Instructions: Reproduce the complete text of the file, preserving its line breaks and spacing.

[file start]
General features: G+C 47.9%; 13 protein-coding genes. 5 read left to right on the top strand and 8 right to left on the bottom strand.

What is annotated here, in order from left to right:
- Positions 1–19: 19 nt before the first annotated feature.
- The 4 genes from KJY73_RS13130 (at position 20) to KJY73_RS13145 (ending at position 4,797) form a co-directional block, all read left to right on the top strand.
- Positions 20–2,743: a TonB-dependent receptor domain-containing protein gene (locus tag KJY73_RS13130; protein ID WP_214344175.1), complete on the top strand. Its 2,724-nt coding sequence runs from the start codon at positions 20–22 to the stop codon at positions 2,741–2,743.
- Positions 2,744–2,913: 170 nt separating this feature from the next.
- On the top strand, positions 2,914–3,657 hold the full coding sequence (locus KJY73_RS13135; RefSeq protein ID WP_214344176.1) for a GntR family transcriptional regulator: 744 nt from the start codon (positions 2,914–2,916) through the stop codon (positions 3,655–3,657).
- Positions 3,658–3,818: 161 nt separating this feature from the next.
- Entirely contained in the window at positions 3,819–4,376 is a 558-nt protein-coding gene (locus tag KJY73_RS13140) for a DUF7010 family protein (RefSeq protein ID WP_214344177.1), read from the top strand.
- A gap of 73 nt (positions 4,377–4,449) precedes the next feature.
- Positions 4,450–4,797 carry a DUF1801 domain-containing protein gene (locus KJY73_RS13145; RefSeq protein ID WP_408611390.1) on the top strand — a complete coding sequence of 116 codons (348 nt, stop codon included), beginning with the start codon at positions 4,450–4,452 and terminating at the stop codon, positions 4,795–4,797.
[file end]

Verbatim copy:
General features: G+C 47.9%; 13 protein-coding genes. 5 read left to right on the top strand and 8 right to left on the bottom strand.

What is annotated here, in order from left to right:
- Positions 1–19: 19 nt before the first annotated feature.
- The 4 genes from KJY73_RS13130 (at position 20) to KJY73_RS13145 (ending at position 4,797) form a co-directional block, all read left to right on the top strand.
- Positions 20–2,743: a TonB-dependent receptor domain-containing protein gene (locus tag KJY73_RS13130; protein ID WP_214344175.1), complete on the top strand. Its 2,724-nt coding sequence runs from the start codon at positions 20–22 to the stop codon at positions 2,741–2,743.
- Positions 2,744–2,913: 170 nt separating this feature from the next.
- On the top strand, positions 2,914–3,657 hold the full coding sequence (locus KJY73_RS13135; RefSeq protein ID WP_214344176.1) for a GntR family transcriptional regulator: 744 nt from the start codon (positions 2,914–2,916) through the stop codon (positions 3,655–3,657).
- Positions 3,658–3,818: 161 nt separating this feature from the next.
- Entirely contained in the window at positions 3,819–4,376 is a 558-nt protein-coding gene (locus tag KJY73_RS13140) for a DUF7010 family protein (RefSeq protein ID WP_214344177.1), read from the top strand.
- A gap of 73 nt (positions 4,377–4,449) precedes the next feature.
- Positions 4,450–4,797 carry a DUF1801 domain-containing protein gene (locus KJY73_RS13145; RefSeq protein ID WP_408611390.1) on the top strand — a complete coding sequence of 116 codons (348 nt, stop codon included), beginning with the start codon at positions 4,450–4,452 and terminating at the stop codon, positions 4,795–4,797.